Lead zone

I went to a couple of the Lead Zones with Juliet Kilpin of Urban Expression and Viv Thomas of Formation who had some refreshing teaching that was both very practical and culturally aware. I was glad that I was confident enough to go these as I have been invited to leaders weekends with my church and am very involved even though I’m never sure of my role title!

Other zones

It was also good to hear Mark Greene of London Institute for Contemporary Christianity in the Watch Zone on one day. His talk was engaging emotionally as he exhorted us to live out our faith in all that we do and he did use a couple of film clips to illustrate it. However, I had thought there would have been more as this was the mode of the zone. My wife had a similar comment on the talk zone ‘I thought it’d be more of us talking and less of him!’ However these are minor quibbles as overall the zones were great!

Alternative worship and prayer


Another great place to spend some time was the PrayerHouse run by Bless. It was great to pray there at the first session instead of going to my first zone and at other times during the week. There was plenty of space for silent meditation and plenty of prayer stations to engage with each day. Though there wasn’t as much of this as there is at Greenbelt it was great to have this here. I also went one afternoon to the little worship time that they had there called Be Still that had some liturgy and a more led time of quite prayer.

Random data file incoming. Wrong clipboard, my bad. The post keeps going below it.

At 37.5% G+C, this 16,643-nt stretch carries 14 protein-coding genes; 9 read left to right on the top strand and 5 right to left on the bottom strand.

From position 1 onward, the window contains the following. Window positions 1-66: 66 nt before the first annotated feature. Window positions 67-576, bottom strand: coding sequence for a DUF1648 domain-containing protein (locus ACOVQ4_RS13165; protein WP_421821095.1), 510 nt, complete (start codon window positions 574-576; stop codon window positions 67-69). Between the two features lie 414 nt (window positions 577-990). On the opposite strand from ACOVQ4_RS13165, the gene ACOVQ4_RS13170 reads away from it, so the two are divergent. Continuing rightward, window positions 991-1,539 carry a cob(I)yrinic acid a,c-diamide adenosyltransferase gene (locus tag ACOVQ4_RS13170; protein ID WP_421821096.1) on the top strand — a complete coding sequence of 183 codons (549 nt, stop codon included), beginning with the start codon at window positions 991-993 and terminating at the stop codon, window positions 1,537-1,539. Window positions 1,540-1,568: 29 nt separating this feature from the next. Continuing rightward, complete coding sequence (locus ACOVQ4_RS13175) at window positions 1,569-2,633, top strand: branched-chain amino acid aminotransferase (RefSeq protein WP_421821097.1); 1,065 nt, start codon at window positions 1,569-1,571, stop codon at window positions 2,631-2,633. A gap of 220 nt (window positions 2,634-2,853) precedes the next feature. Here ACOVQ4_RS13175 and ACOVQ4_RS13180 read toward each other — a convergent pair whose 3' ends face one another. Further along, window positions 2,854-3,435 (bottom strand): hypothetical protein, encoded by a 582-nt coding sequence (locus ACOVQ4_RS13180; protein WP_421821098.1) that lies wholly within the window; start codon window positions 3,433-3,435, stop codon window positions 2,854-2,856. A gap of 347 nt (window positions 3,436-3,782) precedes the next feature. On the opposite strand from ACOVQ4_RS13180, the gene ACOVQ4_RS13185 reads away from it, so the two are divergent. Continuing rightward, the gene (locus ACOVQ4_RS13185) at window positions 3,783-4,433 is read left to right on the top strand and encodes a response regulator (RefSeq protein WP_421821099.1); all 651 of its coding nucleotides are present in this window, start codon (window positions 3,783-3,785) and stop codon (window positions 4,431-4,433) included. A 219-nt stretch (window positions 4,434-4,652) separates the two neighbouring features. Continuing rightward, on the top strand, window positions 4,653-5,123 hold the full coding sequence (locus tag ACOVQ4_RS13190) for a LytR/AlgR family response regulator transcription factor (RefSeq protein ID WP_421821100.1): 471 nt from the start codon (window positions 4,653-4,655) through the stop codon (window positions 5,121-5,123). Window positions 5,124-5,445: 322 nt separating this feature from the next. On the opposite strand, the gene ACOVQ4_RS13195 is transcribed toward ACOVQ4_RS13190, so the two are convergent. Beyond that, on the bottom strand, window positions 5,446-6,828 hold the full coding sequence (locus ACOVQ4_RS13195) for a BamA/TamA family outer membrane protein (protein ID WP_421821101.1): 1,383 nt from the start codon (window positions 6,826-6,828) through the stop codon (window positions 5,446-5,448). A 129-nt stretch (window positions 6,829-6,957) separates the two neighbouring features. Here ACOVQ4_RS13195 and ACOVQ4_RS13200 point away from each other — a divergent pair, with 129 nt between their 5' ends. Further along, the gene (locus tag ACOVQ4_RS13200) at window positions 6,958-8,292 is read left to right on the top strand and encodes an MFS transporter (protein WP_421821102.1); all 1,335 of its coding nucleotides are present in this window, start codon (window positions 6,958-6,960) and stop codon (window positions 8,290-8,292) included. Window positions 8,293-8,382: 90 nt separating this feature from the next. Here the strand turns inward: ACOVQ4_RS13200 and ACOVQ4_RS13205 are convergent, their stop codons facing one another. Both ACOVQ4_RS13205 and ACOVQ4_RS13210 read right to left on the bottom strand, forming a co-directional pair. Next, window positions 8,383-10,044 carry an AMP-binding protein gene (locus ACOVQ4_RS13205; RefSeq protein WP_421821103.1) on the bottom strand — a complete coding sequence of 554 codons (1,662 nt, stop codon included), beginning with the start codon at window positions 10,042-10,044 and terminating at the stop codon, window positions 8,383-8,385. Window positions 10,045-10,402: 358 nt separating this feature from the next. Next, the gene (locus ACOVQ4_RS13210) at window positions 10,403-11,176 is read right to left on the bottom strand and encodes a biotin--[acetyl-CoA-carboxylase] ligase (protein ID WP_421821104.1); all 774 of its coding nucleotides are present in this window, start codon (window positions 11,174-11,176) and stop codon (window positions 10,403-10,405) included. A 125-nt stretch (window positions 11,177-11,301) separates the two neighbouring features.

In the evening there was a choice of ‘celebrations’. Most people went to the Big Top but I preferred the more laid back worship in GODSpace run by Bless. What was most encouraging is that it was fairly like the worship in our own church although perhaps a little more restrained. The main difference was that there were some little creative activities and it began and ended with contemporary liturgy on the screen. It was encouraging to see how in a few simple steps we could do something like this. Each night there was a guest interviewed and some group discussion with feedback.

Encounter Café

I also popped in the Encounter Café one evening which was a café church style service with guests too and also quizzes, film clips and a short talk.

Making the most of Butlins